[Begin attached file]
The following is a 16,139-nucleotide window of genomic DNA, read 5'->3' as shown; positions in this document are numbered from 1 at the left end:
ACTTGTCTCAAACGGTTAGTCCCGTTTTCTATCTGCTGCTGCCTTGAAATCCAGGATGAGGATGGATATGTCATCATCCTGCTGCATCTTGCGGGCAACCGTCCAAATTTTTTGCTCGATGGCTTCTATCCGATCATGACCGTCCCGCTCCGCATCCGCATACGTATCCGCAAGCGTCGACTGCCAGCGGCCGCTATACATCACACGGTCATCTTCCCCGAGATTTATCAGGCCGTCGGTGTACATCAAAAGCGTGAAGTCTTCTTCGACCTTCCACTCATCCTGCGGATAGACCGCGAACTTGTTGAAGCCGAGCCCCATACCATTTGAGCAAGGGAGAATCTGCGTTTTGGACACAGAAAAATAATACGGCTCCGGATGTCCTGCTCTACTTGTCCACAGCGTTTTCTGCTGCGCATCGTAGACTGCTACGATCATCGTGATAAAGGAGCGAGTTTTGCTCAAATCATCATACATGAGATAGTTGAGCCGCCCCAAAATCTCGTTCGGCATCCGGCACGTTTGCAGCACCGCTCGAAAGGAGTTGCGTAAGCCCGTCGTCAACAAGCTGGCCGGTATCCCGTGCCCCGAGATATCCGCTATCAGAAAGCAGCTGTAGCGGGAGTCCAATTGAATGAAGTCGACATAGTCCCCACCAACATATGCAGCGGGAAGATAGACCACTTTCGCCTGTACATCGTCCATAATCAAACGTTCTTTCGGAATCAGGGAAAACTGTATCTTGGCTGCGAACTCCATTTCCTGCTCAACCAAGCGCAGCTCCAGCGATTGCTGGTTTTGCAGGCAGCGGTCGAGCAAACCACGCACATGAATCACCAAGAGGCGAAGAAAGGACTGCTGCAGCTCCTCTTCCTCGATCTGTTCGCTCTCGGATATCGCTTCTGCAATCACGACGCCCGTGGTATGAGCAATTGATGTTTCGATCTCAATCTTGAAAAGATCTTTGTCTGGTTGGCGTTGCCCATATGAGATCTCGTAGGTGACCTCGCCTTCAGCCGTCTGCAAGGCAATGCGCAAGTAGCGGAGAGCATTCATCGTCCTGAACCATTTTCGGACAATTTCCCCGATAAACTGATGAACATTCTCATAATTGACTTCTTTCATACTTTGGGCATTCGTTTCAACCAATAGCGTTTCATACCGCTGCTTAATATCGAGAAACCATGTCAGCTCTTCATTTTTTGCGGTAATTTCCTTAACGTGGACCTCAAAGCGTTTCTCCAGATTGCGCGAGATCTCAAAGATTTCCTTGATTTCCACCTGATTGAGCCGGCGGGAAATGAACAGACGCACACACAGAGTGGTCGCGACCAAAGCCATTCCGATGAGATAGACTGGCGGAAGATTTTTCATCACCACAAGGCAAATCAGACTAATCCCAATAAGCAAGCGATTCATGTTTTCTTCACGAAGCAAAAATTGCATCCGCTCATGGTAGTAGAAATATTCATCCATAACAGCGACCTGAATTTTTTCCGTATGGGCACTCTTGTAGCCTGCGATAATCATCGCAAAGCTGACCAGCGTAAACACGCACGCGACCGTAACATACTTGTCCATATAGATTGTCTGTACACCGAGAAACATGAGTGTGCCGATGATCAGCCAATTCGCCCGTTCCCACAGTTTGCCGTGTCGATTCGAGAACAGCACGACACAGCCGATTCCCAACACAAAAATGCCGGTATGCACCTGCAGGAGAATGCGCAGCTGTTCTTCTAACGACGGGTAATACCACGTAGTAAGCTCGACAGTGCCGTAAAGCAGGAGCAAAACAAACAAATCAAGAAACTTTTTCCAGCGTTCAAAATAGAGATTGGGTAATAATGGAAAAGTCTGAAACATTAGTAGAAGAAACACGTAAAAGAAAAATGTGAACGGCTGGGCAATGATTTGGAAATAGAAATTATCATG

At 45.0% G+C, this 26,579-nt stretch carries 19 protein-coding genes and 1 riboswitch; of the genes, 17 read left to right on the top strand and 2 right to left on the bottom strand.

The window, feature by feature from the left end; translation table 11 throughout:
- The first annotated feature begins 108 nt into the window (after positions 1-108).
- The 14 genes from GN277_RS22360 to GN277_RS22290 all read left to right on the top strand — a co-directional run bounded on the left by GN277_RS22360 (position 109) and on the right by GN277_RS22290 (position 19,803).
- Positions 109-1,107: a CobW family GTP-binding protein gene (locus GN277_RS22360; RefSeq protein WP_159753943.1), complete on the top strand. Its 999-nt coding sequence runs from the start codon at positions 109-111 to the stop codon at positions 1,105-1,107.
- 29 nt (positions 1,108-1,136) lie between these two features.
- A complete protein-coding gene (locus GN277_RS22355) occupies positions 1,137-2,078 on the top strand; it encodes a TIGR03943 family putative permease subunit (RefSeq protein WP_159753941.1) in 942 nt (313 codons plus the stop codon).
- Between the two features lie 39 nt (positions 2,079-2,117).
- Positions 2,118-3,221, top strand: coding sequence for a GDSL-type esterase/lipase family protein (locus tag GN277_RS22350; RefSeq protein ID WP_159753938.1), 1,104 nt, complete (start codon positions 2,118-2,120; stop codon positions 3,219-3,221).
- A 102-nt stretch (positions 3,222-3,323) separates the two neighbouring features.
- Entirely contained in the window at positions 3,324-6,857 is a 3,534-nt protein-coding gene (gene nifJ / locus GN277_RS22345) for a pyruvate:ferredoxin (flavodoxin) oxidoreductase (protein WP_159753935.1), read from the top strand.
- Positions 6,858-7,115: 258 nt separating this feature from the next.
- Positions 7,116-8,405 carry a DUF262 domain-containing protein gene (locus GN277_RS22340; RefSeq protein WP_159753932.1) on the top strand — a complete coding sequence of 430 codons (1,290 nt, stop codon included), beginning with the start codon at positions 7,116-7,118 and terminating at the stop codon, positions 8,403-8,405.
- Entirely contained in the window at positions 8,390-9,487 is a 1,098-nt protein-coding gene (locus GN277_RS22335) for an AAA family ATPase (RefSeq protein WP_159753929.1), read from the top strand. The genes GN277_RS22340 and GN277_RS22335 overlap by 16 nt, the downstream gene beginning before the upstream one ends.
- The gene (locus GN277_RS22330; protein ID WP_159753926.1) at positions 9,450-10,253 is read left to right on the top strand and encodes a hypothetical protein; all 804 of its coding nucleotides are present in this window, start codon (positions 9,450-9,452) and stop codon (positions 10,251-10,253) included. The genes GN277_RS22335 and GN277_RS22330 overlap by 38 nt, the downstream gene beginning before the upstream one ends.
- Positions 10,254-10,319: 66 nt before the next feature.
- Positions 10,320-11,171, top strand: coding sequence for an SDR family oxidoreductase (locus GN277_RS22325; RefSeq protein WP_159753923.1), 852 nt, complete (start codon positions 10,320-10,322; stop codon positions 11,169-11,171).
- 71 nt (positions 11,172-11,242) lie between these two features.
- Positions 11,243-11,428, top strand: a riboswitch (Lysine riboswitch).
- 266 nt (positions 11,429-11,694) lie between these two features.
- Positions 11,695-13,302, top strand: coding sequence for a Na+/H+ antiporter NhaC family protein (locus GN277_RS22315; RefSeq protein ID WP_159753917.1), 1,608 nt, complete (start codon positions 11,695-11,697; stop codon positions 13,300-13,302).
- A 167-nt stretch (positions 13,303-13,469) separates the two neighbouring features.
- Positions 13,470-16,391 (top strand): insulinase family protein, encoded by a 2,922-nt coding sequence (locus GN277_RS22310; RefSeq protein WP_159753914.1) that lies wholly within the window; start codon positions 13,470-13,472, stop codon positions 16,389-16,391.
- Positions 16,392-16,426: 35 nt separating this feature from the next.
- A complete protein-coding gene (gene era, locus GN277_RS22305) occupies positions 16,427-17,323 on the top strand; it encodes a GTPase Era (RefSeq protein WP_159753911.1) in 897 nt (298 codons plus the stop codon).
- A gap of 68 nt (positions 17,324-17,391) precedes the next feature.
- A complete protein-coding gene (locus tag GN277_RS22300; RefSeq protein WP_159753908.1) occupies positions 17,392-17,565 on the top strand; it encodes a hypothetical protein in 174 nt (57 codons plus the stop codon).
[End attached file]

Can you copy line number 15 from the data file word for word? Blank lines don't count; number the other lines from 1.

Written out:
- Positions 7,116-8,405 carry a DUF262 domain-containing protein gene (locus GN277_RS22340; RefSeq protein WP_159753932.1) on the top strand — a complete coding sequence of 430 codons (1,290 nt, stop codon included), beginning with the start codon at positions 7,116-7,118 and terminating at the stop codon, positions 8,403-8,405.